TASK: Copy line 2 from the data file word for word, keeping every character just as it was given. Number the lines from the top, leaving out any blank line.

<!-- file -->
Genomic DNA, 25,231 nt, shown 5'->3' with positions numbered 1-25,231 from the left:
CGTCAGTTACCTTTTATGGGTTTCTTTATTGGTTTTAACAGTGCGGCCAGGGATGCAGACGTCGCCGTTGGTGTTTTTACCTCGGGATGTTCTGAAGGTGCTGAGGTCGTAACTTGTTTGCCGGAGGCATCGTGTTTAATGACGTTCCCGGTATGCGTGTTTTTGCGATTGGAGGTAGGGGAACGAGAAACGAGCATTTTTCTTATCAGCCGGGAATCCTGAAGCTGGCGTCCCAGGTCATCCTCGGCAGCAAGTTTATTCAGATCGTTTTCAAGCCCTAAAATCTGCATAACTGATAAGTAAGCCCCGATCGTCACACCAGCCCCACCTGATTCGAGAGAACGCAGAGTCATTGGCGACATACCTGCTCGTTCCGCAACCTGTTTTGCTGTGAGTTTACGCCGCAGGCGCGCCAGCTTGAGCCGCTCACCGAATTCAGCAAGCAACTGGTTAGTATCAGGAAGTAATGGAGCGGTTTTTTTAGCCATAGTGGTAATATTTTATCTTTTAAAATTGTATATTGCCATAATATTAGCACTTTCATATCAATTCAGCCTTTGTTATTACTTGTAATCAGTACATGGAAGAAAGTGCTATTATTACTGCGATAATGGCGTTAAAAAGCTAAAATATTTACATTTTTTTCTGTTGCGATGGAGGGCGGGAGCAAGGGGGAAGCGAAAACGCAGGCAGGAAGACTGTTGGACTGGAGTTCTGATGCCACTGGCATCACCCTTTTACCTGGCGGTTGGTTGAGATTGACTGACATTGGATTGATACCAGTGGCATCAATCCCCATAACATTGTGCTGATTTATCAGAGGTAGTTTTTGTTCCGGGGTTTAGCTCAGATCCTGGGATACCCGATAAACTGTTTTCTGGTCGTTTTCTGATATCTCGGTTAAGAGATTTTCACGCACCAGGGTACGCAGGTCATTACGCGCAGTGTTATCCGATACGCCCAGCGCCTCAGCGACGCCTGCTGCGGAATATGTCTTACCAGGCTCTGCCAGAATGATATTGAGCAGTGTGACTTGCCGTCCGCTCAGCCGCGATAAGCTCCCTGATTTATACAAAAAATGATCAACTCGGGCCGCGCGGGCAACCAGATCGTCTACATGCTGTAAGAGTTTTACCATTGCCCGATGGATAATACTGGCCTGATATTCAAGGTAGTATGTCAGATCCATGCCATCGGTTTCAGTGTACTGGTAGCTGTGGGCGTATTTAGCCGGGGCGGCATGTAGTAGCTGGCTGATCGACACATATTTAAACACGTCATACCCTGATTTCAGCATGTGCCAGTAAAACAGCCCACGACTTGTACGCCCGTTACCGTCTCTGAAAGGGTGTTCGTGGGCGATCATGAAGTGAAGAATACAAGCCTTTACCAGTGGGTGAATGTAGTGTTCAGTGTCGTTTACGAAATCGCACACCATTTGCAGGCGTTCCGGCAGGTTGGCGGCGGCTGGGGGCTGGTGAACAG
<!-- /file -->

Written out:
CGTCAGTTACCTTTTATGGGTTTCTTTATTGGTTTTAACAGTGCGGCCAGGGATGCAGACGTCGCCGTTGGTGTTTTTACCTCGGGATGTTCTGAAGGTGCTGAGGTCGTAACTTGTTTGCCGGAGGCATCGTGTTTAATGACGTTCCCGGTATGCGTGTTTTTGCGATTGGAGGTAGGGGAACGAGAAACGAGCATTTTTCTTATCAGCCGGGAATCCTGAAGCTGGCGTCCCAGGTCATCCTCGGCAGCAAGTTTATTCAGATCGTTTTCAAGCCCTAAAATCTGCATAACTGATAAGTAAGCCCCGATCGTCACACCAGCCCCACCTGATTCGAGAGAACGCAGAGTCATTGGCGACATACCTGCTCGTTCCGCAACCTGTTTTGCTGTGAGTTTACGCCGCAGGCGCGCCAGCTTGAGCCGCTCACCGAATTCAGCAAGCAACTGGTTAGTATCAGGAAGTAATGGAGCGGTTTTTTTAGCCATAGTGGTAATATTTTATCTTTTAAAATTGTATATTGCCATAATATTAGCACTTTCATATCAATTCAGCCTTTGTTATTACTTGTAATCAGTACATGGAAGAAAGTGCTATTATTACTGCGATAATGGCGTTAAAAAGCTAAAATATTTACATTTTTTTCTGTTGCGATGGAGGGCGGGAGCAAGGGGGAAGCGAAAACGCAGGCAGGAAGACTGTTGGACTGGAGTTCTGATGCCACTGGCATCACCCTTTTACCTGGCGGTTGGTTGAGATTGACTGACATTGGATTGATACCAGTGGCATCAATCCCCATAACATTGTGCTGATTTATCAGAGGTAGTTTTTGTTCCGGGGTTTAGCTCAGATCCTGGGATACCCGATAAACTGTTTTCTGGTCGTTTTCTGATATCTCGGTTAAGAGATTTTCACGCACCAGGGTACGCAGGTCATTACGCGCAGTGTTATCCGATACGCCCAGCGCCTCAGCGACGCCTGCTGCGGAATATGTCTTACCAGGCTCTGCCAGAATGATATTGAGCAGTGTGACTTGCCGTCCGCTCAGCCGCGATAAGCTCCCTGATTTATACAAAAAATGATCAACTCGGGCCGCGCGGGCAACCAGATCGTCTACATGCTGTAAGAGTTTTACCATTGCCCGATGGATAATACTGGCCTGATATTCAAGGTAGTATGTCAGATCCATGCCATCGGTTTCAGTGTACTGGTAGCTGTGGGCGTATTTAGCCGGGGCGGCATGTAGTAGCTGGCTGATCGACACATATTTAAACACGTCATACCCTGATTTCAGCATGTGCCAGTAAAACAGCCCACGACTTGTACGCCCGTTACCGTCTCTGAAAGGGTGTTCGTGGGCGATCATGAAGTGAAGAATACAAGCCTTTACCAGTGGGTGAATGTAGTGTTCAGTGTCGTTTACGAAATCGCACACCATTTGCAGGCGTTCCGGCAGGTTGGCGGCGGCTGGGGGCTGGTGAACAG